The very first sentence of Donald Trump's new book perfectly nailed his presidential campaign


donald trump

AP Photo/Richard Drew

Donald Trump

Billionaire businessman Donald Trump's new book is a perfect representation of his presidential campaign.


"Crippled America: How to Make America Great Again," which was released Tuesday, chronicled all of Trump's campaign-trail grievances while attacking the media, touting the Trump brand, presenting his ideological views, and defending his record from critics.

And it was relentlessly on message: Trump is a winner, and America would win big if he became president.

The first chapter was titled "WINNING AGAIN." And its first sentence read: "America needs to start winning again."

"Nobody likes a loser and nobody likes to be bullied," the chapter's second sentence declared. "Yet here we stand today, the greatest superpower on Earth, and everyone is eating our lunch. That's not winning."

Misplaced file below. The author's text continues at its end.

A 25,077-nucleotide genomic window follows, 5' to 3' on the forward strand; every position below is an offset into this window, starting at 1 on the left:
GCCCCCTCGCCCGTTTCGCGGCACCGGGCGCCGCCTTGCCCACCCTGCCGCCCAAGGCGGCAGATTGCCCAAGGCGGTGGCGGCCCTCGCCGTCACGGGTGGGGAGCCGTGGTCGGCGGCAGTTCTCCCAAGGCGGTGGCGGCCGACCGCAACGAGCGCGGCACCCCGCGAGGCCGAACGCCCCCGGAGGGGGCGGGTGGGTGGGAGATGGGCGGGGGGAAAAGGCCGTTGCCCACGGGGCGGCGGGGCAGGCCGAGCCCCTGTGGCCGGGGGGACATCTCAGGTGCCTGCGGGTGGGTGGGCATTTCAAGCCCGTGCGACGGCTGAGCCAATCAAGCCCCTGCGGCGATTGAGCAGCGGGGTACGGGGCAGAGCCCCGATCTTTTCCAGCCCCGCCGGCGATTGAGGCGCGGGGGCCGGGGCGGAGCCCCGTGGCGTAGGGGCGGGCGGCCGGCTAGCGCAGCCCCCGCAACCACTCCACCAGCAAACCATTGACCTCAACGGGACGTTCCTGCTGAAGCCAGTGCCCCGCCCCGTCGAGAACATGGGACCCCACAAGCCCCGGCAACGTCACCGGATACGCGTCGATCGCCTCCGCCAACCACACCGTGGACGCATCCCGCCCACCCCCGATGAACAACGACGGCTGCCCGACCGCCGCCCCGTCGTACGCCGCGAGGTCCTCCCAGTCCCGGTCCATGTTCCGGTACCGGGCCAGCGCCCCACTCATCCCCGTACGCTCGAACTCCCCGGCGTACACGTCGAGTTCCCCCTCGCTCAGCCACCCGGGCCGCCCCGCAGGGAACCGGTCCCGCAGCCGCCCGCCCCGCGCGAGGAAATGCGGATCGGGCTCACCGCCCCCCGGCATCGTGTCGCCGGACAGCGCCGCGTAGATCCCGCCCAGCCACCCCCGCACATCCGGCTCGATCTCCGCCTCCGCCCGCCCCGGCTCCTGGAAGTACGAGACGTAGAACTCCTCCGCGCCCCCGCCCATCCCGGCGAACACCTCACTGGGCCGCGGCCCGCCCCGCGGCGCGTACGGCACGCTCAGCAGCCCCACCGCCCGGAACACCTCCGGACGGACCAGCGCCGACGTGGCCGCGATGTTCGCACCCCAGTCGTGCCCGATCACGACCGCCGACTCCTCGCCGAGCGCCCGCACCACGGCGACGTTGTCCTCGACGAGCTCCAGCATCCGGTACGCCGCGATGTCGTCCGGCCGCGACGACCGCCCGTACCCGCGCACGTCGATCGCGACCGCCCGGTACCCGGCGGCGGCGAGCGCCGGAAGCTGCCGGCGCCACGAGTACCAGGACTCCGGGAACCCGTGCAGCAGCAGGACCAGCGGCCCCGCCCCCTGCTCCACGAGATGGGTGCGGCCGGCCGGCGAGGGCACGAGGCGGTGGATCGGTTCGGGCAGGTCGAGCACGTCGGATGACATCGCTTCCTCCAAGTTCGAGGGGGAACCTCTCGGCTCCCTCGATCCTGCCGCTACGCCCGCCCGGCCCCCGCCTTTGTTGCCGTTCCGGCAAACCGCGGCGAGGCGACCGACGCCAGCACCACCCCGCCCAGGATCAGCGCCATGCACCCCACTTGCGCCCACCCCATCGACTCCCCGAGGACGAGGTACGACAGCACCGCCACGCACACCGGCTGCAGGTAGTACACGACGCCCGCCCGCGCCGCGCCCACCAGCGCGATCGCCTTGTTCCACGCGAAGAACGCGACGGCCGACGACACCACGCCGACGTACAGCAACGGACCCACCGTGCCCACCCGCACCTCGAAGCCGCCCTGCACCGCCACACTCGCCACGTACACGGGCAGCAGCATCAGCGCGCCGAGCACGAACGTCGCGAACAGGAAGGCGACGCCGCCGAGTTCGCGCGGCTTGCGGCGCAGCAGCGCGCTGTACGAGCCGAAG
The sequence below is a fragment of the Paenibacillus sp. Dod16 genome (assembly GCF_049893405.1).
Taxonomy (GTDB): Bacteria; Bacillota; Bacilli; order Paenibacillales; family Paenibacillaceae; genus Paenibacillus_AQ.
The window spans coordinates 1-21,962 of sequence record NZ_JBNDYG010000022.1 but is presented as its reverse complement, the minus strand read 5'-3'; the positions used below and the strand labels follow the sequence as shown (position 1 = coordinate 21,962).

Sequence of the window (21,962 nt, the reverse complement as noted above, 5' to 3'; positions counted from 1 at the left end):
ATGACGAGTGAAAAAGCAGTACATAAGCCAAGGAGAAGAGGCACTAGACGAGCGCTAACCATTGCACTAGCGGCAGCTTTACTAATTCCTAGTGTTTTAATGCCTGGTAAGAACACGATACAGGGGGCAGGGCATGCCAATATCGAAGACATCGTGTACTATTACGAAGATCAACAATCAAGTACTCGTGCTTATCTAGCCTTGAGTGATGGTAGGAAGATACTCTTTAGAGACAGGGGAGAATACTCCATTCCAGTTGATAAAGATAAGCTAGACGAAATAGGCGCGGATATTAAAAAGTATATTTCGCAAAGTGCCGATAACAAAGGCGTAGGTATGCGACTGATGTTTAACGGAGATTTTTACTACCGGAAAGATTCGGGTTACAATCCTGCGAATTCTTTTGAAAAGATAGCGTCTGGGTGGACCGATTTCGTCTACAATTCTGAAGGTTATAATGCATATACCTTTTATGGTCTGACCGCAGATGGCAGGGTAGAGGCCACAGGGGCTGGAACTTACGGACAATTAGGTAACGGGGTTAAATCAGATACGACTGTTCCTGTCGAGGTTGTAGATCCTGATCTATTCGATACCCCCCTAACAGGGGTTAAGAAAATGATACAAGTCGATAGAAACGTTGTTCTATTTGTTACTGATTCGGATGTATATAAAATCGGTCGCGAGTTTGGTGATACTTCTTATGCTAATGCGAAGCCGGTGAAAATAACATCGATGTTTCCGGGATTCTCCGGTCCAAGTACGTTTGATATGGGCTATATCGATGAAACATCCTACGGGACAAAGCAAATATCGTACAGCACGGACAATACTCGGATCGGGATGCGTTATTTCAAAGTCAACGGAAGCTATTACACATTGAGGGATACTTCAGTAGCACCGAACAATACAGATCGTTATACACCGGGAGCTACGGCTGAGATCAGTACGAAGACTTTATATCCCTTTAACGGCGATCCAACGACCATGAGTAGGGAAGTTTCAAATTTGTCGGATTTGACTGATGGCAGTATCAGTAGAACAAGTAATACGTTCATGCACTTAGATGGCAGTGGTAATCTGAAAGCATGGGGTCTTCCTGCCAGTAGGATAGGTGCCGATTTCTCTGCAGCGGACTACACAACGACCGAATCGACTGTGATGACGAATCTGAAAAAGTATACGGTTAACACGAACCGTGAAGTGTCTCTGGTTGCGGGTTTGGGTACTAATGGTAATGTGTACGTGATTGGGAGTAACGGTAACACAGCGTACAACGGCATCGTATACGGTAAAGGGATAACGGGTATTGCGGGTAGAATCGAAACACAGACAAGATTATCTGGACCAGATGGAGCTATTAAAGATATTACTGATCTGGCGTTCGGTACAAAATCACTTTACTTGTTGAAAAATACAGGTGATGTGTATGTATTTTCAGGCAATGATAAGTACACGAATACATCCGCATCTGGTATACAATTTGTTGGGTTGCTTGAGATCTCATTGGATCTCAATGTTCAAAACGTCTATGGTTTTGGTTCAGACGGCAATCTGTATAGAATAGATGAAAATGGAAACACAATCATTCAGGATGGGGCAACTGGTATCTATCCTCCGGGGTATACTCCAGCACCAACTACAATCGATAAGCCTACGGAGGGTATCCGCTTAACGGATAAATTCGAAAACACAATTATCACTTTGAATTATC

A few paragraphs later, Trump asked: "How do we start winning again? To start with, we need a government that is committed to winning and has experience in winning. This book is about how we do that."

A few pages after that, Trump quoted himself at the Fox News presidential debate attacking political correctness.

"'This country is in big trouble. We don't win anymore. We lose to China. We lose to Mexico both in trade and at the border. We lose to Russia and Iran and Saudi Arabia,'" he wrote, adding: "I'm not bragging when I say that I'm a winner. I have experience in winning. That's what we call leadership."

To emphasize how successful he is, Trump included a copy of his personal financial statement.

That was followed by a 15-page-plus "About the Author" section, in which the first two sentences were: "Donald J. Trump is the very definition of the American success story, continually setting standards of excellence while expanding his interests in real estate, sports, and entertainment. He is the archetypal businessman - a deal-maker without peer."


The last three pages of that section - and of the entire book - were, simply, a list of his biggest real-estate properties.

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